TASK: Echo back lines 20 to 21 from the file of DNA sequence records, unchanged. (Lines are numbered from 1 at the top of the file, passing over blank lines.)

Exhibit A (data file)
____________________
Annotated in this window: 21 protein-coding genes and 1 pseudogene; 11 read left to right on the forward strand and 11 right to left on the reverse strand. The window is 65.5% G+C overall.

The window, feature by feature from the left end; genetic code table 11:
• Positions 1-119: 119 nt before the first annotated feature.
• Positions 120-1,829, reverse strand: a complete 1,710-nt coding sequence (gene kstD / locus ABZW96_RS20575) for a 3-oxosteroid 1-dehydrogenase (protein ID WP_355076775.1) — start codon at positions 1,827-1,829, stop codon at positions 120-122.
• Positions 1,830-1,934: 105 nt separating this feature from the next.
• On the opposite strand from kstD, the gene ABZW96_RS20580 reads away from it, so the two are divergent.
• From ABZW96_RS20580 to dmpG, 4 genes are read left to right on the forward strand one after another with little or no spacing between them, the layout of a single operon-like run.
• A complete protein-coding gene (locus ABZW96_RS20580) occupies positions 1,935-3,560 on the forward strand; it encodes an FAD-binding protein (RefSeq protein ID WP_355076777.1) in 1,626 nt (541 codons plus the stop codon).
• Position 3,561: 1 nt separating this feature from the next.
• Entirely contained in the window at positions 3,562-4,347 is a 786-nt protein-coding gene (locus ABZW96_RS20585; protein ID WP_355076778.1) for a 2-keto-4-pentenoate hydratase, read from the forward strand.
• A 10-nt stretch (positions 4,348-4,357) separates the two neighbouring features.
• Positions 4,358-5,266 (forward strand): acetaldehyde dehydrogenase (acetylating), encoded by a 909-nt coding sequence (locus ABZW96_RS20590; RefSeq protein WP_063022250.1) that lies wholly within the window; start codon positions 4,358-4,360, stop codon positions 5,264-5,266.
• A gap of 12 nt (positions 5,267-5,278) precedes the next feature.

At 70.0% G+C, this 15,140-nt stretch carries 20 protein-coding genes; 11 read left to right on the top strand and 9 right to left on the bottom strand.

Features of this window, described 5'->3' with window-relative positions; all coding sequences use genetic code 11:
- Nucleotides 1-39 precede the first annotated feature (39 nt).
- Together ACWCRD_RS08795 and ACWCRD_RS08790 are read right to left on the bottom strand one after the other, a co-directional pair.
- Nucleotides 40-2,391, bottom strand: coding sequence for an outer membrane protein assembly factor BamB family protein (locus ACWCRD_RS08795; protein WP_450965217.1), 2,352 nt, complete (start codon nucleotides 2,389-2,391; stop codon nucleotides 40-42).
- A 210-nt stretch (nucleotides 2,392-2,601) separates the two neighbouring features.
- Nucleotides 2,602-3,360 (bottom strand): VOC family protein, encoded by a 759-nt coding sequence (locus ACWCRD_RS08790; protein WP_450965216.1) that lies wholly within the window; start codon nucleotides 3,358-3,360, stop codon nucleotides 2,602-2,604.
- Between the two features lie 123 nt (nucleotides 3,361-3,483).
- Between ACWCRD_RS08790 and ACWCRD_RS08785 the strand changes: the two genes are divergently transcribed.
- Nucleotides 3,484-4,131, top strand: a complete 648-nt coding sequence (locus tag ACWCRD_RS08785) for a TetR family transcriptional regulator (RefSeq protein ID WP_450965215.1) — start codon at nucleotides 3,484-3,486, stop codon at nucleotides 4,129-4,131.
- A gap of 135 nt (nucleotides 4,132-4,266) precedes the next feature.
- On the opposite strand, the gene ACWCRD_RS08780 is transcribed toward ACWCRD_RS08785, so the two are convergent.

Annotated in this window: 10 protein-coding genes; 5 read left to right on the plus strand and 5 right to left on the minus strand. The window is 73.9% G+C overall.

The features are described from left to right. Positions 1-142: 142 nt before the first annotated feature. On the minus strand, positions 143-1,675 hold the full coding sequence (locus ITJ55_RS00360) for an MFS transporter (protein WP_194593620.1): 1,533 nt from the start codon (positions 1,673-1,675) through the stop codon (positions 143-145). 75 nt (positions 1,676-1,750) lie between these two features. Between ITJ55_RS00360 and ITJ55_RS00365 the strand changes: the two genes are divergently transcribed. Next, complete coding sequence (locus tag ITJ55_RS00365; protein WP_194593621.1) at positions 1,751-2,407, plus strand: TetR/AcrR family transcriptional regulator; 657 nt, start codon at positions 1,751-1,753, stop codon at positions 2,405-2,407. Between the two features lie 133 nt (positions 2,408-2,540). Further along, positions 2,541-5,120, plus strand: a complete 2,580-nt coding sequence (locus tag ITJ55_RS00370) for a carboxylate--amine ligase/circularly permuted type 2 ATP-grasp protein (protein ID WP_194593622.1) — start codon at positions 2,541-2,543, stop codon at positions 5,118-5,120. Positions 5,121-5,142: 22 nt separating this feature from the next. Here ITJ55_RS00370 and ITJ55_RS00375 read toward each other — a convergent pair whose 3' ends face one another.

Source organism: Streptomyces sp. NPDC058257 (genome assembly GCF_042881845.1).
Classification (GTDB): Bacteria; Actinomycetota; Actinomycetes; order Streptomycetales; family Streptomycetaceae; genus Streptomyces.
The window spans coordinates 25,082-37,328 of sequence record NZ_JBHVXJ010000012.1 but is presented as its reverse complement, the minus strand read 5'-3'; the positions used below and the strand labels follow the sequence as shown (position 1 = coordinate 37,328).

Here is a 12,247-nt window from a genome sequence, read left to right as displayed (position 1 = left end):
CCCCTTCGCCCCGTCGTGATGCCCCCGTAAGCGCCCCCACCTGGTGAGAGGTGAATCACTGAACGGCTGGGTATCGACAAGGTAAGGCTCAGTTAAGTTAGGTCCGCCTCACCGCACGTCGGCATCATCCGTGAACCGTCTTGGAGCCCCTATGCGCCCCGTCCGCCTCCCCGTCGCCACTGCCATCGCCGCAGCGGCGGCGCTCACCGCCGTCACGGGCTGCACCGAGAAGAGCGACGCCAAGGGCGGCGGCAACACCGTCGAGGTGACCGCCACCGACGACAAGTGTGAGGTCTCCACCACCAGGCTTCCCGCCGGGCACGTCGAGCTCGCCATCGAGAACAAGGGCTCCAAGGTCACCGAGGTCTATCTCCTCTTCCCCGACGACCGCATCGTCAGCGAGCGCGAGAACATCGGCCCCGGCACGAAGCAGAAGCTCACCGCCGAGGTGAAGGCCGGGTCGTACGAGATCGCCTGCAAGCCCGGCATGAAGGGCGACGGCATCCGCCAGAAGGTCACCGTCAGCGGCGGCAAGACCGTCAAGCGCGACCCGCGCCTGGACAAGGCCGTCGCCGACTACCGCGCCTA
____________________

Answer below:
- Nucleotides 2,602-3,360 (bottom strand): VOC family protein, encoded by a 759-nt coding sequence (locus ACWCRD_RS08790; protein WP_450965216.1) that lies wholly within the window; start codon nucleotides 3,358-3,360, stop codon nucleotides 2,602-2,604.
- Between the two features lie 123 nt (nucleotides 3,361-3,483).